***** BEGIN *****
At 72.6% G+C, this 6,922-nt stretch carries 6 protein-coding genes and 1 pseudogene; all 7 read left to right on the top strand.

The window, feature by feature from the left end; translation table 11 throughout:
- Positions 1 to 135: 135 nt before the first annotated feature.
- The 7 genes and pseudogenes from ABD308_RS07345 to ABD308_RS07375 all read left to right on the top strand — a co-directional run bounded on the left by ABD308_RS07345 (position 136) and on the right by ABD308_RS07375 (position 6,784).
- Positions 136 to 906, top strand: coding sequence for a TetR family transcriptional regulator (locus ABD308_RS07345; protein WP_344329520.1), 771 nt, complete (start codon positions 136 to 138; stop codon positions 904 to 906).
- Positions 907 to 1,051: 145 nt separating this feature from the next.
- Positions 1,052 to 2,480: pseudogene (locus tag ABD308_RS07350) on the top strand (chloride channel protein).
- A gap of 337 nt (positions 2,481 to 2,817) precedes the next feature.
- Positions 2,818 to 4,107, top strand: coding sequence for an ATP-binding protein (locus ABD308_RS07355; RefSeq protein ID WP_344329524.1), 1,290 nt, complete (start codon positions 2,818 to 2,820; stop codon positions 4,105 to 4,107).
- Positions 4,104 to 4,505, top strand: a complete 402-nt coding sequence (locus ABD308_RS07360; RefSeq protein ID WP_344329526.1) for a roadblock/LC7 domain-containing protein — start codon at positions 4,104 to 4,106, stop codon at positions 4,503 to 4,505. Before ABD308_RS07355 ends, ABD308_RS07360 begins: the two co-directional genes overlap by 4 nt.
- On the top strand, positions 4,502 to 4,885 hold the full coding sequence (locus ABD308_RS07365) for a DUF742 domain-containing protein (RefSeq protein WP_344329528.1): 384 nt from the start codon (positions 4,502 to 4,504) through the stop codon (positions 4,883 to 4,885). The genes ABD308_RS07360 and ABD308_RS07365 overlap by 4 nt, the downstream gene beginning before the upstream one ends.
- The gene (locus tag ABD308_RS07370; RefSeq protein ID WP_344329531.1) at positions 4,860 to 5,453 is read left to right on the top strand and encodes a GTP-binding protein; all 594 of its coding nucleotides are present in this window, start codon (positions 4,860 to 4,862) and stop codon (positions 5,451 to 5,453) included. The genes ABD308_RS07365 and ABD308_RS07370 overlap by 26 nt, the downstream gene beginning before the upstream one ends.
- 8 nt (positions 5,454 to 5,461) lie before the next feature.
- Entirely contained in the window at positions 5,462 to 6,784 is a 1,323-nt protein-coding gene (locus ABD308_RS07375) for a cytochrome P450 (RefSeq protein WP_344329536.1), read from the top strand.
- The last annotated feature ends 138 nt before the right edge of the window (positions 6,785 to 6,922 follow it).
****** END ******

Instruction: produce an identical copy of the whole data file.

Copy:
At 72.6% G+C, this 6,922-nt stretch carries 6 protein-coding genes and 1 pseudogene; all 7 read left to right on the top strand.

The window, feature by feature from the left end; translation table 11 throughout:
- Positions 1 to 135: 135 nt before the first annotated feature.
- The 7 genes and pseudogenes from ABD308_RS07345 to ABD308_RS07375 all read left to right on the top strand — a co-directional run bounded on the left by ABD308_RS07345 (position 136) and on the right by ABD308_RS07375 (position 6,784).
- Positions 136 to 906, top strand: coding sequence for a TetR family transcriptional regulator (locus ABD308_RS07345; protein WP_344329520.1), 771 nt, complete (start codon positions 136 to 138; stop codon positions 904 to 906).
- Positions 907 to 1,051: 145 nt separating this feature from the next.
- Positions 1,052 to 2,480: pseudogene (locus tag ABD308_RS07350) on the top strand (chloride channel protein).
- A gap of 337 nt (positions 2,481 to 2,817) precedes the next feature.
- Positions 2,818 to 4,107, top strand: coding sequence for an ATP-binding protein (locus ABD308_RS07355; RefSeq protein ID WP_344329524.1), 1,290 nt, complete (start codon positions 2,818 to 2,820; stop codon positions 4,105 to 4,107).
- Positions 4,104 to 4,505, top strand: a complete 402-nt coding sequence (locus ABD308_RS07360; RefSeq protein ID WP_344329526.1) for a roadblock/LC7 domain-containing protein — start codon at positions 4,104 to 4,106, stop codon at positions 4,503 to 4,505. Before ABD308_RS07355 ends, ABD308_RS07360 begins: the two co-directional genes overlap by 4 nt.
- On the top strand, positions 4,502 to 4,885 hold the full coding sequence (locus ABD308_RS07365) for a DUF742 domain-containing protein (RefSeq protein WP_344329528.1): 384 nt from the start codon (positions 4,502 to 4,504) through the stop codon (positions 4,883 to 4,885). The genes ABD308_RS07360 and ABD308_RS07365 overlap by 4 nt, the downstream gene beginning before the upstream one ends.
- The gene (locus tag ABD308_RS07370; RefSeq protein ID WP_344329531.1) at positions 4,860 to 5,453 is read left to right on the top strand and encodes a GTP-binding protein; all 594 of its coding nucleotides are present in this window, start codon (positions 4,860 to 4,862) and stop codon (positions 5,451 to 5,453) included. The genes ABD308_RS07365 and ABD308_RS07370 overlap by 26 nt, the downstream gene beginning before the upstream one ends.
- 8 nt (positions 5,454 to 5,461) lie before the next feature.
- Entirely contained in the window at positions 5,462 to 6,784 is a 1,323-nt protein-coding gene (locus ABD308_RS07375) for a cytochrome P450 (RefSeq protein WP_344329536.1), read from the top strand.
- The last annotated feature ends 138 nt before the right edge of the window (positions 6,785 to 6,922 follow it).